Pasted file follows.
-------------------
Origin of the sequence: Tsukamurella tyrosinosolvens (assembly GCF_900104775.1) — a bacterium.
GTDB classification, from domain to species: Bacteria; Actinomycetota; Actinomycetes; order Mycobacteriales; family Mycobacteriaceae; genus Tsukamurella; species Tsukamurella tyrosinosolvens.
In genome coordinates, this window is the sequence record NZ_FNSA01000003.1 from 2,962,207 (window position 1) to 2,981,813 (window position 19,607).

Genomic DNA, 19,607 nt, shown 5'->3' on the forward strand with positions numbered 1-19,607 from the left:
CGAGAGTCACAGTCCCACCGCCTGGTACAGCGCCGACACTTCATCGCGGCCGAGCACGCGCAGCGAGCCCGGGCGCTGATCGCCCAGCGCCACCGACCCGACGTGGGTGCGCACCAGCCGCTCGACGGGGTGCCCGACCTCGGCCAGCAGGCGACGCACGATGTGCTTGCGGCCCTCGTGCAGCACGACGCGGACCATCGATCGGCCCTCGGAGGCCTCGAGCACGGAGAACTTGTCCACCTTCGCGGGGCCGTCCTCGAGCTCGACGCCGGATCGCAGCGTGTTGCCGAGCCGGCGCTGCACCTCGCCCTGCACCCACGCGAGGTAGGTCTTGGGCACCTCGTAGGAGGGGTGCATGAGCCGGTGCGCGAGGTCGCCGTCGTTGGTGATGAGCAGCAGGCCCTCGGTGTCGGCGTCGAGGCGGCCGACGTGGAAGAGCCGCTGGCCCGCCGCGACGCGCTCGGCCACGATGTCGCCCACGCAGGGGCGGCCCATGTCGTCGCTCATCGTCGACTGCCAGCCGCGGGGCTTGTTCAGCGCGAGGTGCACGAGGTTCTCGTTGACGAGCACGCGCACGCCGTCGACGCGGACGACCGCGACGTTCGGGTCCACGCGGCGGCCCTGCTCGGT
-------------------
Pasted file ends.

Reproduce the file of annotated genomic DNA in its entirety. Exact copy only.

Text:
Origin of the sequence: Tsukamurella tyrosinosolvens (assembly GCF_900104775.1) — a bacterium.
GTDB classification, from domain to species: Bacteria; Actinomycetota; Actinomycetes; order Mycobacteriales; family Mycobacteriaceae; genus Tsukamurella; species Tsukamurella tyrosinosolvens.
In genome coordinates, this window is the sequence record NZ_FNSA01000003.1 from 2,962,207 (window position 1) to 2,981,813 (window position 19,607).

Genomic DNA, 19,607 nt, shown 5'->3' on the forward strand with positions numbered 1-19,607 from the left:
CGAGAGTCACAGTCCCACCGCCTGGTACAGCGCCGACACTTCATCGCGGCCGAGCACGCGCAGCGAGCCCGGGCGCTGATCGCCCAGCGCCACCGACCCGACGTGGGTGCGCACCAGCCGCTCGACGGGGTGCCCGACCTCGGCCAGCAGGCGACGCACGATGTGCTTGCGGCCCTCGTGCAGCACGACGCGGACCATCGATCGGCCCTCGGAGGCCTCGAGCACGGAGAACTTGTCCACCTTCGCGGGGCCGTCCTCGAGCTCGACGCCGGATCGCAGCGTGTTGCCGAGCCGGCGCTGCACCTCGCCCTGCACCCACGCGAGGTAGGTCTTGGGCACCTCGTAGGAGGGGTGCATGAGCCGGTGCGCGAGGTCGCCGTCGTTGGTGATGAGCAGCAGGCCCTCGGTGTCGGCGTCGAGGCGGCCGACGTGGAAGAGCCGCTGGCCCGCCGCGACGCGCTCGGCCACGATGTCGCCCACGCAGGGGCGGCCCATGTCGTCGCTCATCGTCGACTGCCAGCCGCGGGGCTTGTTCAGCGCGAGGTGCACGAGGTTCTCGTTGACGAGCACGCGCACGCCGTCGACGCGGACGACCGCGACGTTCGGGTCCACGCGGCGGCCCTGCTCGGT